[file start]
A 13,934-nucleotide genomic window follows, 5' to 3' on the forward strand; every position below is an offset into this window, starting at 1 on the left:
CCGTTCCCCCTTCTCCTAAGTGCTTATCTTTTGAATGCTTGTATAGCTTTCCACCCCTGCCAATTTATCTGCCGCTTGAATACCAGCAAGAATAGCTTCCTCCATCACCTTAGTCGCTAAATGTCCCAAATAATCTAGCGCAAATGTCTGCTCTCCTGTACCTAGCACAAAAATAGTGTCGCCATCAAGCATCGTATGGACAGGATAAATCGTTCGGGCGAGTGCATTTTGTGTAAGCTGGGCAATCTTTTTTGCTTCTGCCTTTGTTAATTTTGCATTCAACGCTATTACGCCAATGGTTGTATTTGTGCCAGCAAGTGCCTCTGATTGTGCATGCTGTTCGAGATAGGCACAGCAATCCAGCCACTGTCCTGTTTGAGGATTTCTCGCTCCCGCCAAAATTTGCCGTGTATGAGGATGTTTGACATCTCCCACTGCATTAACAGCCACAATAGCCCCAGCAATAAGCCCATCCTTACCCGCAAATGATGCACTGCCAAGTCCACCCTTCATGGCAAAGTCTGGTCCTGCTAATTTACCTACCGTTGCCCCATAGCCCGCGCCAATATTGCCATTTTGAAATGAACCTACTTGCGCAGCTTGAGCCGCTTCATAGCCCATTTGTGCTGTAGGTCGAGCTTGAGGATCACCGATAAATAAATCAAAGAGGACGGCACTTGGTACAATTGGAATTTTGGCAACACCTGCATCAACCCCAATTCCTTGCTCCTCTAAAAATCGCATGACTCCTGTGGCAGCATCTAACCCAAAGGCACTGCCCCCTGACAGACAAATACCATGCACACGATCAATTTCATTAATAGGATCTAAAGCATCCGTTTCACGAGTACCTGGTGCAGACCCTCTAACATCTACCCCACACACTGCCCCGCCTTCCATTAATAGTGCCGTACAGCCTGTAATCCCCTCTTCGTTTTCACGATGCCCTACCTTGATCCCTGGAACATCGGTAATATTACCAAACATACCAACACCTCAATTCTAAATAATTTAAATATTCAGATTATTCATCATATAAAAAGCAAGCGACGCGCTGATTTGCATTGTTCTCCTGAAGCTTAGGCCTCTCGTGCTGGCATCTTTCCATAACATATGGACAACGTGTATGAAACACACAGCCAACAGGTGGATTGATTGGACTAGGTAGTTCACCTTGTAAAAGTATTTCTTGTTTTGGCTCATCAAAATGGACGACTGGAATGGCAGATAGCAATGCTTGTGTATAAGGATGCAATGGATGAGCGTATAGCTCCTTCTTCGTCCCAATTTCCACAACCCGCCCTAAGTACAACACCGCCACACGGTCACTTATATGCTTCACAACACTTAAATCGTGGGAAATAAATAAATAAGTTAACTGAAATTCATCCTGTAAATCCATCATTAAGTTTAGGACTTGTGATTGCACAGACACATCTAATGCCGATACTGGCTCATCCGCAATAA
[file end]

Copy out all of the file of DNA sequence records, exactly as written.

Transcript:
A 13,934-nucleotide genomic window follows, 5' to 3' on the forward strand; every position below is an offset into this window, starting at 1 on the left:
CCGTTCCCCCTTCTCCTAAGTGCTTATCTTTTGAATGCTTGTATAGCTTTCCACCCCTGCCAATTTATCTGCCGCTTGAATACCAGCAAGAATAGCTTCCTCCATCACCTTAGTCGCTAAATGTCCCAAATAATCTAGCGCAAATGTCTGCTCTCCTGTACCTAGCACAAAAATAGTGTCGCCATCAAGCATCGTATGGACAGGATAAATCGTTCGGGCGAGTGCATTTTGTGTAAGCTGGGCAATCTTTTTTGCTTCTGCCTTTGTTAATTTTGCATTCAACGCTATTACGCCAATGGTTGTATTTGTGCCAGCAAGTGCCTCTGATTGTGCATGCTGTTCGAGATAGGCACAGCAATCCAGCCACTGTCCTGTTTGAGGATTTCTCGCTCCCGCCAAAATTTGCCGTGTATGAGGATGTTTGACATCTCCCACTGCATTAACAGCCACAATAGCCCCAGCAATAAGCCCATCCTTACCCGCAAATGATGCACTGCCAAGTCCACCCTTCATGGCAAAGTCTGGTCCTGCTAATTTACCTACCGTTGCCCCATAGCCCGCGCCAATATTGCCATTTTGAAATGAACCTACTTGCGCAGCTTGAGCCGCTTCATAGCCCATTTGTGCTGTAGGTCGAGCTTGAGGATCACCGATAAATAAATCAAAGAGGACGGCACTTGGTACAATTGGAATTTTGGCAACACCTGCATCAACCCCAATTCCTTGCTCCTCTAAAAATCGCATGACTCCTGTGGCAGCATCTAACCCAAAGGCACTGCCCCCTGACAGACAAATACCATGCACACGATCAATTTCATTAATAGGATCTAAAGCATCCGTTTCACGAGTACCTGGTGCAGACCCTCTAACATCTACCCCACACACTGCCCCGCCTTCCATTAATAGTGCCGTACAGCCTGTAATCCCCTCTTCGTTTTCACGATGCCCTACCTTGATCCCTGGAACATCGGTAATATTACCAAACATACCAACACCTCAATTCTAAATAATTTAAATATTCAGATTATTCATCATATAAAAAGCAAGCGACGCGCTGATTTGCATTGTTCTCCTGAAGCTTAGGCCTCTCGTGCTGGCATCTTTCCATAACATATGGACAACGTGTATGAAACACACAGCCAACAGGTGGATTGATTGGACTAGGTAGTTCACCTTGTAAAAGTATTTCTTGTTTTGGCTCATCAAAATGGACGACTGGAATGGCAGATAGCAATGCTTGTGTATAAGGATGCAATGGATGAGCGTATAGCTCCTTCTTCGTCCCAATTTCCACAACCCGCCCTAAGTACAACACCGCCACACGGTCACTTATATGCTTCACAACACTTAAATCGTGGGAAATAAATAAATAAGTTAACTGAAATTCATCCTGTAAATCCATCATTAAGTTTAGGACTTGTGATTGCACAGACACATCTAATGCCGATACTGGCTCATCCGCAATAA